# Numeraire correlated to the traded asset

The Fundamental Theorem of Asset Pricing states that:

\begin{align*} \frac{X_0}{N_0} &= \mathbb{E}^N{ \left[ \frac{X(t)}{N(t)}|\mathcal{F}_0 \right] } \end{align*}

The usual conditions apply (both $$N(t)$$ and $$X(t)$$ are traded assets, markets are complete, etc.)

Question: does the equation above still hold if $$N(t)$$ is correlated to $$X(t)$$ ?

Mathematically, one could suppose that (under the real-world measure):

$$X(t)=X(0)+\int^{t}_{0}\mu_1 X(h)dh+\int^{t}_{0}\sigma_{1} k_{1,1} X(h)dW_1(h)+\int^{t}_{0}\sigma_{1} k_{1,2} X(h)dW_2(h)$$

$$N(t)=N(0)+\int^{t}_{0}\mu_2 N(h)dh+\int^{t}_{0}\sigma_{2} k_{2,1} N(h)dW_1(h)+\int^{t}_{0}\sigma_{2} k_{2,2} N(h)dW_2(h)$$

In other words, there are two Brownian motions that are the sources of risk. Asset $$X(t)$$ has linear loadings ($$K_{1,1}$$) onto $$W_1$$ and ($$K_{1,2}$$) onto $$W_2$$, whilst the Numeraire has linear loadings ($$K_{2,1}$$) onto $$W_1$$ and ($$K_{2,2}$$) onto $$W_2$$, which makes $$N(t)$$ and $$X(t)$$ correlated.

If you'd like to answer the question generally, without taking the specific process equations for $$X(t)$$ and $$N(t)$$ into account, that is also fine.

Thank you so much, I highly appreciate any inputs on this.

• Are you asking 1) whether $X(t)/N(t)$ is still a martingale if both assets are correlated? 2) whether the market is complete if they are correlated? Commented Jun 6, 2020 at 11:40
• It does not matter whether the numeraire is correlated to the other assets or not. It is a general framework that you can read about in Geman, El Karoui and Rochet paper: jstor.org/stable/3215299?seq=1
– user34971
Commented Jun 8, 2020 at 11:49
• Under the stochastic interest rate setting, the forward measure using the bond price as numeraire is an example. Commented Jun 8, 2020 at 17:05
• Yes, they are correlated. You can also consider a stock price under the forward measure. Commented Jun 8, 2020 at 20:11
• "Ratio of distributions are difficult to work with": that depends. A ratio of log-normals, which is what you are assuming in your post, is straightforward because it remains log-normal, as showed in the Stats Stack Exchange link you posted. The other paper you link deals with ratios of random variables in all generality, without assuming any distribution, but as discussed there are cases in which these ratios do not present any particular difficulty. Commented Jun 9, 2020 at 8:49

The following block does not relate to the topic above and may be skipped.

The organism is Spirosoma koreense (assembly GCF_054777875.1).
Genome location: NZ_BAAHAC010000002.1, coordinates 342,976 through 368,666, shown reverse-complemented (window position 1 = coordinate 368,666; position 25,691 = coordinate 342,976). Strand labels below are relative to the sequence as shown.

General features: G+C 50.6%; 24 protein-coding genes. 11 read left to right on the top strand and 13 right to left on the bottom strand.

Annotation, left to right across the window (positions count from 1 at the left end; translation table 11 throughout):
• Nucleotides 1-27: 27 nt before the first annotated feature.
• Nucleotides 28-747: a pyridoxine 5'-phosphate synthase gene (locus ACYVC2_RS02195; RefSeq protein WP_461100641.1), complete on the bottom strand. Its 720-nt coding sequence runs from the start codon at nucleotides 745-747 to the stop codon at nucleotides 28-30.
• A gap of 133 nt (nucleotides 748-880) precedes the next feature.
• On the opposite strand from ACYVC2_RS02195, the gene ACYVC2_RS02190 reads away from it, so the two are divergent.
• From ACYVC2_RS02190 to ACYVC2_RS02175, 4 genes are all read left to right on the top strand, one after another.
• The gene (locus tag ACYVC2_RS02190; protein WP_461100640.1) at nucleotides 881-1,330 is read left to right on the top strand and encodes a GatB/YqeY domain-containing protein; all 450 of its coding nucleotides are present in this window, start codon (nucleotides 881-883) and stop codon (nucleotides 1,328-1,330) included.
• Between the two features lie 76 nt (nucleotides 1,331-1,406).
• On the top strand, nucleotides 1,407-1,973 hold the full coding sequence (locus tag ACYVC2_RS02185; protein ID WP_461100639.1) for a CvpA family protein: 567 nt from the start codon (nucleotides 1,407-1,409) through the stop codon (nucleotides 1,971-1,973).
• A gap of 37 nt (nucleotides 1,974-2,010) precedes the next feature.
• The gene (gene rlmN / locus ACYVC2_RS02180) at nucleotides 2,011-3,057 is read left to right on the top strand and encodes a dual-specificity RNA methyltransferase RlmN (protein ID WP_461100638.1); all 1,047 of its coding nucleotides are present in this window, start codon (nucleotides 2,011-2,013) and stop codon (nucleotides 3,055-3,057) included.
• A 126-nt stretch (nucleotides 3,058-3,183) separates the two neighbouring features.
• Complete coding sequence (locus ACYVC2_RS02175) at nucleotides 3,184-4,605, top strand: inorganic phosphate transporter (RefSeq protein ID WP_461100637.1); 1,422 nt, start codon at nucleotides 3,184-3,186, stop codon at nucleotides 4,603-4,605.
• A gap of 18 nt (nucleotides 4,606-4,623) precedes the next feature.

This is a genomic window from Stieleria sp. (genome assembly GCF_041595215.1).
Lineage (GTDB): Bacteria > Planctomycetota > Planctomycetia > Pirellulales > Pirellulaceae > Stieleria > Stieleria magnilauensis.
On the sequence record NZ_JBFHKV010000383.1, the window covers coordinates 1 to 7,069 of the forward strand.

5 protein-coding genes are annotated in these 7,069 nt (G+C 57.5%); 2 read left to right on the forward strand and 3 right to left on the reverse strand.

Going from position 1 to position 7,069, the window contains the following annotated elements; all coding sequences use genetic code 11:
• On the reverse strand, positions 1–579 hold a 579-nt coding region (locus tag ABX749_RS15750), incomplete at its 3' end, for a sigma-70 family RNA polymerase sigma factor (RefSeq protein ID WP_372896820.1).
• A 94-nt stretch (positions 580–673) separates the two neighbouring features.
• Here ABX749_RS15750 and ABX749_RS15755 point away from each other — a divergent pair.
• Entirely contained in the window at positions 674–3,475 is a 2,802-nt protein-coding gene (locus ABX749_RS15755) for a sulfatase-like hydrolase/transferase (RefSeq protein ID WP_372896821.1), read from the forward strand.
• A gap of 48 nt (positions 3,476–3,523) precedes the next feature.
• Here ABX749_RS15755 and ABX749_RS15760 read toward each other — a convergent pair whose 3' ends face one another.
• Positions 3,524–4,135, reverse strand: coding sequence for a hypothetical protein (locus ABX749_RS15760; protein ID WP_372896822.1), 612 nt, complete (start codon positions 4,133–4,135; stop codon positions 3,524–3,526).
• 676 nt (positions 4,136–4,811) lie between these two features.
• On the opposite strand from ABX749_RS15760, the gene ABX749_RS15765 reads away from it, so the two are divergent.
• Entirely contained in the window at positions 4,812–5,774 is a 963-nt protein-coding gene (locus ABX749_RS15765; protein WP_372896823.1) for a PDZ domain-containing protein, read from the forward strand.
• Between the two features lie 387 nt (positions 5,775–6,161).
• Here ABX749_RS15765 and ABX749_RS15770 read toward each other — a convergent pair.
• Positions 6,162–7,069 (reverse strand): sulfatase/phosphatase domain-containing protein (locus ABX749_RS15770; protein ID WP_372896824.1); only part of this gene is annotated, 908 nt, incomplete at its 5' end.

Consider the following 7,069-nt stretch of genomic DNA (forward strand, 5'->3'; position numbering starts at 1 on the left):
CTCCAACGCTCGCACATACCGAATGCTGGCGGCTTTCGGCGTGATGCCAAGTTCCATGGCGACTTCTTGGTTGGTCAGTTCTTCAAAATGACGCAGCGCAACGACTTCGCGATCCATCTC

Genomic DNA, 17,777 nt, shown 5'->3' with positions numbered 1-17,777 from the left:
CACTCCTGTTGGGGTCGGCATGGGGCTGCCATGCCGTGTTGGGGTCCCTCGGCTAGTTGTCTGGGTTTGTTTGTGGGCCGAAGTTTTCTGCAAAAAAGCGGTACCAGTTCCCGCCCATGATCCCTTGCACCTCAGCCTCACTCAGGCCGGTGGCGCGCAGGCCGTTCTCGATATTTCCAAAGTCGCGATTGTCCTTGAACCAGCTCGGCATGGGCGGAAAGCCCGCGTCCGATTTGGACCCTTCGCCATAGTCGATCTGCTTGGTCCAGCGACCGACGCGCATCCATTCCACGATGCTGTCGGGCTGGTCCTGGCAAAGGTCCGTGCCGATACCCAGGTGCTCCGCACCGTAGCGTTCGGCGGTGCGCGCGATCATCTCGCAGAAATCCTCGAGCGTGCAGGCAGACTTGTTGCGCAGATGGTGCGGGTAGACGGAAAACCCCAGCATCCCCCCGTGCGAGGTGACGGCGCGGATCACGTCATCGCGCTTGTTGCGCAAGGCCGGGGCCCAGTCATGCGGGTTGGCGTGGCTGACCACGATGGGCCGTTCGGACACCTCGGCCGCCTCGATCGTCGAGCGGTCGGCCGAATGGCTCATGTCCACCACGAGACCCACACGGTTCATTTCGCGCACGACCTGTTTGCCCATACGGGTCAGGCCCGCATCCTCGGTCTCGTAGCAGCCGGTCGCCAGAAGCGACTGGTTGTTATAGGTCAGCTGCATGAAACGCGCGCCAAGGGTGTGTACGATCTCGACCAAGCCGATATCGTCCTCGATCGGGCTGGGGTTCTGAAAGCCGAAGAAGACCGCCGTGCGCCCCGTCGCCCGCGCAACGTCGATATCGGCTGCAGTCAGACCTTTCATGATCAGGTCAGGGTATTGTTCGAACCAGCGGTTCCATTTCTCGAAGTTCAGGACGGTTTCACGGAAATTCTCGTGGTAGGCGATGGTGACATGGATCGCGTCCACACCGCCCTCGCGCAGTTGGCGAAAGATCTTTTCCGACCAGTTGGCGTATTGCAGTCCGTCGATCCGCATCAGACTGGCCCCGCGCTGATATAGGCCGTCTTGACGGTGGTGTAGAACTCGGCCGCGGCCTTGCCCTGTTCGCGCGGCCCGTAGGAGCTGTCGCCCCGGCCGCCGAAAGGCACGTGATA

As @ilovevolatility explains, the seminal reference for this matter is Geman, El Karoui & Rochet (1995). We assume none of the assets are dividend paying, and they are strictly positive. There are two potential options.

• You are considering a market with only assets $$X$$ and $$N$$. Then Assumption 1 of their paper would apply, which is related to the two Fundamental Theorems of Asset Pricing: "there exists a probability measure $$\mathcal{N}$$ associated to the numéraire $$N$$ such that the asset $$X$$ is a martingale in measure $$\mathcal{N}$$".
This is a required assumption in your model. The First Fundamental Theorem implies that this assumption is equivalent to assuming your market is arbitrage-free. If $$\mathcal{N}$$ is unique, then by the Second Fundamental Theorem the market is also complete. Hence correlation does not matter, because you are assuming the process is martingale (of course, your dynamics need to be specified in such a way that this actually holds!).

• You are considering a market with assets $$X$$, $$N$$ and $$M$$, where $$M$$ is for example the risk-free money market account. Your assumption is that $$X/M$$ and $$N/M$$ are martingales under the risk-neutral measure $$\mathcal{Q}$$ induced by $$M$$. Then Theorem 1 in Geman, El Karoui & Rochet (1995) states that there exists a probability measure $$\mathcal{N}$$ induced by $$N$$ under which $$X/N$$ and $$M/N$$ are martingales. This should hold independently on whether $$X$$ and $$N$$ are correlated $$-$$ their paper contains a nice proof which is independent of the specific dynamics of these processes.